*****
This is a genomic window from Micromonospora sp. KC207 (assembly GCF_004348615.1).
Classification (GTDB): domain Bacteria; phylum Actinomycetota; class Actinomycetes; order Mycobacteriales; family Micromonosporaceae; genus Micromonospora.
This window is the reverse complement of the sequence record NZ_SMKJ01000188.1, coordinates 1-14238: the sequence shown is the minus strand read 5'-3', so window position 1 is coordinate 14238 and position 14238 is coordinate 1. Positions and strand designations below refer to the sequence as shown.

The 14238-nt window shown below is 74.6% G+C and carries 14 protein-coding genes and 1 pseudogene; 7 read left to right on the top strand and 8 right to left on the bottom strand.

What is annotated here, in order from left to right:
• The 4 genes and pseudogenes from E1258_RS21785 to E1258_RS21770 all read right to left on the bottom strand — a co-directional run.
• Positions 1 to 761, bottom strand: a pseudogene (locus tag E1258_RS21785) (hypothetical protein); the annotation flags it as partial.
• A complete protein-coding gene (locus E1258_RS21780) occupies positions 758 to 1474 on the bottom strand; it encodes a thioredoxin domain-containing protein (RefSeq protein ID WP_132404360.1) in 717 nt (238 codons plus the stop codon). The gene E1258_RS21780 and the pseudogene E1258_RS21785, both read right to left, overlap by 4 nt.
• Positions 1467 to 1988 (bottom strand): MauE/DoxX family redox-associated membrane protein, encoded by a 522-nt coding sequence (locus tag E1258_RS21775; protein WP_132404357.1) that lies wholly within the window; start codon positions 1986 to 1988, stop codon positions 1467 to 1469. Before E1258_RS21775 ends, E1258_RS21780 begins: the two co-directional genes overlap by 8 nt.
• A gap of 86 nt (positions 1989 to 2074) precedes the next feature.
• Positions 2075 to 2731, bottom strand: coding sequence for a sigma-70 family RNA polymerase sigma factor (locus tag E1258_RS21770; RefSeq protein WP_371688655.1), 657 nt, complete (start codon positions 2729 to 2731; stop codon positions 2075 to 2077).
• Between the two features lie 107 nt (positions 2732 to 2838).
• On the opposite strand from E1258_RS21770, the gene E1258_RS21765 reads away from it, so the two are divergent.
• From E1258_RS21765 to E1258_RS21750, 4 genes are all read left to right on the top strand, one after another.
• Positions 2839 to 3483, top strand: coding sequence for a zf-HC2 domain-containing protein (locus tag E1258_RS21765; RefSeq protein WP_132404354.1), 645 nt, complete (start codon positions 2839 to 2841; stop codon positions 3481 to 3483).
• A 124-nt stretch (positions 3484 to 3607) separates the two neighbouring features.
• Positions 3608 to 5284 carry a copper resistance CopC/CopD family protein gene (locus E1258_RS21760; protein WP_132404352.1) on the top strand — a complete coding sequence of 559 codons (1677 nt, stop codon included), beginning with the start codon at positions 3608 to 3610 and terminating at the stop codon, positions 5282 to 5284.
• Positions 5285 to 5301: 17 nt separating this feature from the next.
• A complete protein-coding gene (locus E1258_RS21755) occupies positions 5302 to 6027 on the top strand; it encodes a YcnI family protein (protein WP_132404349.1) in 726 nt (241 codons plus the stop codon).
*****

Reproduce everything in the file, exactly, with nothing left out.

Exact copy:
This is a genomic window from Micromonospora sp. KC207 (assembly GCF_004348615.1).
Classification (GTDB): domain Bacteria; phylum Actinomycetota; class Actinomycetes; order Mycobacteriales; family Micromonosporaceae; genus Micromonospora.
This window is the reverse complement of the sequence record NZ_SMKJ01000188.1, coordinates 1-14238: the sequence shown is the minus strand read 5'-3', so window position 1 is coordinate 14238 and position 14238 is coordinate 1. Positions and strand designations below refer to the sequence as shown.

The 14238-nt window shown below is 74.6% G+C and carries 14 protein-coding genes and 1 pseudogene; 7 read left to right on the top strand and 8 right to left on the bottom strand.

What is annotated here, in order from left to right:
• The 4 genes and pseudogenes from E1258_RS21785 to E1258_RS21770 all read right to left on the bottom strand — a co-directional run.
• Positions 1 to 761, bottom strand: a pseudogene (locus tag E1258_RS21785) (hypothetical protein); the annotation flags it as partial.
• A complete protein-coding gene (locus E1258_RS21780) occupies positions 758 to 1474 on the bottom strand; it encodes a thioredoxin domain-containing protein (RefSeq protein ID WP_132404360.1) in 717 nt (238 codons plus the stop codon). The gene E1258_RS21780 and the pseudogene E1258_RS21785, both read right to left, overlap by 4 nt.
• Positions 1467 to 1988 (bottom strand): MauE/DoxX family redox-associated membrane protein, encoded by a 522-nt coding sequence (locus tag E1258_RS21775; protein WP_132404357.1) that lies wholly within the window; start codon positions 1986 to 1988, stop codon positions 1467 to 1469. Before E1258_RS21775 ends, E1258_RS21780 begins: the two co-directional genes overlap by 8 nt.
• A gap of 86 nt (positions 1989 to 2074) precedes the next feature.
• Positions 2075 to 2731, bottom strand: coding sequence for a sigma-70 family RNA polymerase sigma factor (locus tag E1258_RS21770; RefSeq protein WP_371688655.1), 657 nt, complete (start codon positions 2729 to 2731; stop codon positions 2075 to 2077).
• Between the two features lie 107 nt (positions 2732 to 2838).
• On the opposite strand from E1258_RS21770, the gene E1258_RS21765 reads away from it, so the two are divergent.
• From E1258_RS21765 to E1258_RS21750, 4 genes are all read left to right on the top strand, one after another.
• Positions 2839 to 3483, top strand: coding sequence for a zf-HC2 domain-containing protein (locus tag E1258_RS21765; RefSeq protein WP_132404354.1), 645 nt, complete (start codon positions 2839 to 2841; stop codon positions 3481 to 3483).
• A 124-nt stretch (positions 3484 to 3607) separates the two neighbouring features.
• Positions 3608 to 5284 carry a copper resistance CopC/CopD family protein gene (locus E1258_RS21760; protein WP_132404352.1) on the top strand — a complete coding sequence of 559 codons (1677 nt, stop codon included), beginning with the start codon at positions 3608 to 3610 and terminating at the stop codon, positions 5282 to 5284.
• Positions 5285 to 5301: 17 nt separating this feature from the next.
• A complete protein-coding gene (locus E1258_RS21755) occupies positions 5302 to 6027 on the top strand; it encodes a YcnI family protein (protein WP_132404349.1) in 726 nt (241 codons plus the stop codon).